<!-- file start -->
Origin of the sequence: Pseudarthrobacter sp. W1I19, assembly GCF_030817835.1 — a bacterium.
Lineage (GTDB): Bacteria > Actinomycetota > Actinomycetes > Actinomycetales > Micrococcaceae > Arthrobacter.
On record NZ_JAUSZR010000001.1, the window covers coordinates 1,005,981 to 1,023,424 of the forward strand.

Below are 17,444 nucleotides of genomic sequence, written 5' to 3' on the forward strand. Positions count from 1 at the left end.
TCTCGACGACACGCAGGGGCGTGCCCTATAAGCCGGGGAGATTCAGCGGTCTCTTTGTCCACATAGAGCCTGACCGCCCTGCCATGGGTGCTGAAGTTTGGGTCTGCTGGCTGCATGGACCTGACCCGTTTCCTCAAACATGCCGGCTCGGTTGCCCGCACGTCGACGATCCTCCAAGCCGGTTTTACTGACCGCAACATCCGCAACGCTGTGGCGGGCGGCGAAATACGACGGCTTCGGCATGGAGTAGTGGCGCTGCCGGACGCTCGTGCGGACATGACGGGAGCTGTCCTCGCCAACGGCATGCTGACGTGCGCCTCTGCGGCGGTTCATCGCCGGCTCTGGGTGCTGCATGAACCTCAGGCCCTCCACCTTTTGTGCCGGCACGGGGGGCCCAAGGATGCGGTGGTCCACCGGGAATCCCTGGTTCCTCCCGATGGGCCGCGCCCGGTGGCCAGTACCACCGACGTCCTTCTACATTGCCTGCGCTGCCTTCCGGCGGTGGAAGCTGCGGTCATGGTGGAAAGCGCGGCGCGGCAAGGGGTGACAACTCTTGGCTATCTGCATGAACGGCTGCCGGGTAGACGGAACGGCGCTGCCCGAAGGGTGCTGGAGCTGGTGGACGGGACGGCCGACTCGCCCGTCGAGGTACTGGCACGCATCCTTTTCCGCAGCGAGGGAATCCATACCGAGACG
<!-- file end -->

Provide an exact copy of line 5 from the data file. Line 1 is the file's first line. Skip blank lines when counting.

TCTCGACGACACGCAGGGGCGTGCCCTATAAGCCGGGGAGATTCAGCGGTCTCTTTGTCCACATAGAGCCTGACCGCCCTGCCATGGGTGCTGAAGTTTGGGTCTGCTGGCTGCATGGACCTGACCCGTTTCCTCAAACATGCCGGCTCGGTTGCCCGCACGTCGACGATCCTCCAAGCCGGTTTTACTGACCGCAACATCCGCAACGCTGTGGCGGGCGGCGAAATACGACGGCTTCGGCATGGAGTAGTGGCGCTGCCGGACGCTCGTGCGGACATGACGGGAGCTGTCCTCGCCAACGGCATGCTGACGTGCGCCTCTGCGGCGGTTCATCGCCGGCTCTGGGTGCTGCATGAACCTCAGGCCCTCCACCTTTTGTGCCGGCACGGGGGGCCCAAGGATGCGGTGGTCCACCGGGAATCCCTGGTTCCTCCCGATGGGCCGCGCCCGGTGGCCAGTACCACCGACGTCCTTCTACATTGCCTGCGCTGCCTTCCGGCGGTGGAAGCTGCGGTCATGGTGGAAAGCGCGGCGCGGCAAGGGGTGACAACTCTTGGCTATCTGCATGAACGGCTGCCGGGTAGACGGAACGGCGCTGCCCGAAGGGTGCTGGAGCTGGTGGACGGGACGGCCGACTCGCCCGTCGAGGTACTGGCACGCATCCTTTTCCGCAGCGAGGGAATCCATACCGAGACG